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The Celtic Supporters Association
The Celtic Supporters Association was the idea of Willie Fanning whose dream became a reality back in September 1944.
These were dark days on and off the pitch with the Second World War still raging and in comparison to those horrors rather more trivialy Celtic were not providing much joy to its supporters and defeat was a regular experience. Indeed the idea of a supporters association came to 27-year-old Willie while watching the Bhoys get thrashed 6-2 at Hamilton.
Willie decided to write to the Daily Record calling on fellow Celtic fans interested in establishing a supporters club to get in touch. A total of 14 people replied. Consequently a meeting was arranged at St Mark's and St Paul's Hall, Chester Street in Shettleston. The meeting proved to be a success - a provisional committee was installed and Willie was elected as President.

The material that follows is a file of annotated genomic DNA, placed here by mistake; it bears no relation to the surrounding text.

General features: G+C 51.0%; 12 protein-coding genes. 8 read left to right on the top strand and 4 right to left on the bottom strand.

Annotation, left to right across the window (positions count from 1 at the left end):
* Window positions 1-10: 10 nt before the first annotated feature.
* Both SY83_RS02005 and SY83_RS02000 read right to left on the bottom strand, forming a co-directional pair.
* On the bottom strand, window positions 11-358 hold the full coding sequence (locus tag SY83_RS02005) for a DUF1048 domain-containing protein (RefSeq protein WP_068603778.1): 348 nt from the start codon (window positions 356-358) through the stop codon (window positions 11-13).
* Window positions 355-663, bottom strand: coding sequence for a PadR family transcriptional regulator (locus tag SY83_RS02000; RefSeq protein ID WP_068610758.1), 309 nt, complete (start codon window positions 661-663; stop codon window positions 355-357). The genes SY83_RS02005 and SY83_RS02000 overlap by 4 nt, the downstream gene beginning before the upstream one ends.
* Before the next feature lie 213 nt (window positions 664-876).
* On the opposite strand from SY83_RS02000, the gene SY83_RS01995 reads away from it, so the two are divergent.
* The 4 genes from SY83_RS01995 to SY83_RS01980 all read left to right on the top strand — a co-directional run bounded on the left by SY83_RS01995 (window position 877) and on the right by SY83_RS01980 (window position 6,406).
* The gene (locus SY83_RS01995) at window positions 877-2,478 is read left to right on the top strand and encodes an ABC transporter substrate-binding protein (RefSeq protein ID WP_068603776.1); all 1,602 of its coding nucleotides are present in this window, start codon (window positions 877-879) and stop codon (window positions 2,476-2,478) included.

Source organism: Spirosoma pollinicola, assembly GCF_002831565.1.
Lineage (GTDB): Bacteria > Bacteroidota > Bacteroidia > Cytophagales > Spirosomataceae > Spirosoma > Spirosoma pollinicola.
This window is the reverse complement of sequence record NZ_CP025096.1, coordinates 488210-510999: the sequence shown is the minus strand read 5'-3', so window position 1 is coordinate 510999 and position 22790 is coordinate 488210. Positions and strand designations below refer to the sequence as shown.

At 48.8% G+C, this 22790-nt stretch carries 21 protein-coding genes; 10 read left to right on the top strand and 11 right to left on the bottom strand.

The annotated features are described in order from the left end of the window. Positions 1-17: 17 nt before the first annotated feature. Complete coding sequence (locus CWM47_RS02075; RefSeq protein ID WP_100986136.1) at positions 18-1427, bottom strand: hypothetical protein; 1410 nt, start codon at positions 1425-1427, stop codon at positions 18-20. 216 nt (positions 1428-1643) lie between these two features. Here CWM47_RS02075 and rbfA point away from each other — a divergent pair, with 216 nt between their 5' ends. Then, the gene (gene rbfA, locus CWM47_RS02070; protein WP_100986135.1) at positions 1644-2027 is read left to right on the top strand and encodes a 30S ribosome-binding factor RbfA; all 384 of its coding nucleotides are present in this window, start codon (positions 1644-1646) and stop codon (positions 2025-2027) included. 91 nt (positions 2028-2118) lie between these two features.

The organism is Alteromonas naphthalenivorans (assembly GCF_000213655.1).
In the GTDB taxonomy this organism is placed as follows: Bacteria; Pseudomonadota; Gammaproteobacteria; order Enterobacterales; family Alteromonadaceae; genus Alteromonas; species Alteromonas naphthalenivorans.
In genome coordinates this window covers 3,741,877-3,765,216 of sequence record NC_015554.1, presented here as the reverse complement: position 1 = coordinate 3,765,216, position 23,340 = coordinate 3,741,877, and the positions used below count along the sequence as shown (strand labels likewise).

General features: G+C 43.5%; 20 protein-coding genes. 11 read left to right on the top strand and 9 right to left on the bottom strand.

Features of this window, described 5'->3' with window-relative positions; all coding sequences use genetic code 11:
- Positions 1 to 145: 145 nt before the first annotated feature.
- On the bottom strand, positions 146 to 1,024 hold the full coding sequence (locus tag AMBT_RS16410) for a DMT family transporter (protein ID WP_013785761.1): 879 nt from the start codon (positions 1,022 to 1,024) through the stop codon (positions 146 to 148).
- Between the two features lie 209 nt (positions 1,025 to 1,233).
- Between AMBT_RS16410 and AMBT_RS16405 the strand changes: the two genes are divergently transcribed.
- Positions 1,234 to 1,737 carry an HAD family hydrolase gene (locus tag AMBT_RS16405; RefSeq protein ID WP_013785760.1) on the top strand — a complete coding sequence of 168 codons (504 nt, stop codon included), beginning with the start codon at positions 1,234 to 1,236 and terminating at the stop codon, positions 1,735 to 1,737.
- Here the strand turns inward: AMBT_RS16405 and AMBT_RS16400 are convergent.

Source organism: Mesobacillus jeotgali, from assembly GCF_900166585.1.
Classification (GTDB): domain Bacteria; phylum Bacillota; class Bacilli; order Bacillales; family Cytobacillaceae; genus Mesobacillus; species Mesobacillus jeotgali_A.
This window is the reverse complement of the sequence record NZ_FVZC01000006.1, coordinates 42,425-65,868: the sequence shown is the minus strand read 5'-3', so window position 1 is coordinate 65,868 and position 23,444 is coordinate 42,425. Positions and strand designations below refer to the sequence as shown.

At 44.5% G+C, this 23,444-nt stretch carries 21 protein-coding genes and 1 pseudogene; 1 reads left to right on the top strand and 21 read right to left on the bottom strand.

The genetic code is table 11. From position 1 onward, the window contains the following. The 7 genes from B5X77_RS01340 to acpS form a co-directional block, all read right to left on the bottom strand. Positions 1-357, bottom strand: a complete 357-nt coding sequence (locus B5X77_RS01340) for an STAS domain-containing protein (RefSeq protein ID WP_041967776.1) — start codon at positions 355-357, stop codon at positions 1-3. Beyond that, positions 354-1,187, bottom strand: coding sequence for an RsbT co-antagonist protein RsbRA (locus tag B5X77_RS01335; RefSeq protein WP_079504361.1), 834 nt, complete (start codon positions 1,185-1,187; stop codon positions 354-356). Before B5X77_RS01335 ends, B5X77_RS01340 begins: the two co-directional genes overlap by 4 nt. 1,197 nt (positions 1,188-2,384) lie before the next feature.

By the time of the second meeting at the A.O.H. Hall in Alexandria Parade in Townhead the word had spread. The hall was packed and car loads of supporters from across Glasgow and beyond eager to attend created a traffic jam along the parade.
A constitution was drawn up which allowed the new organosation to become an amalgamation of supporters clubs. Within 12 months membership had rocketed to 700 and the association had won the official endorsement of Celtic FC who handed over the responsibility of distributing match tickets to affiliated branches of the CSA.
The CSA remains a strong and influential body. Apart from following Celtic in massive numbers it has a social club in Glasgow and its annual Supporters Rally is a highlight in the Celtic calendar.
True to the traditions of Celtic FC the CSA also has a proud and continued ethos of raising funds for charity.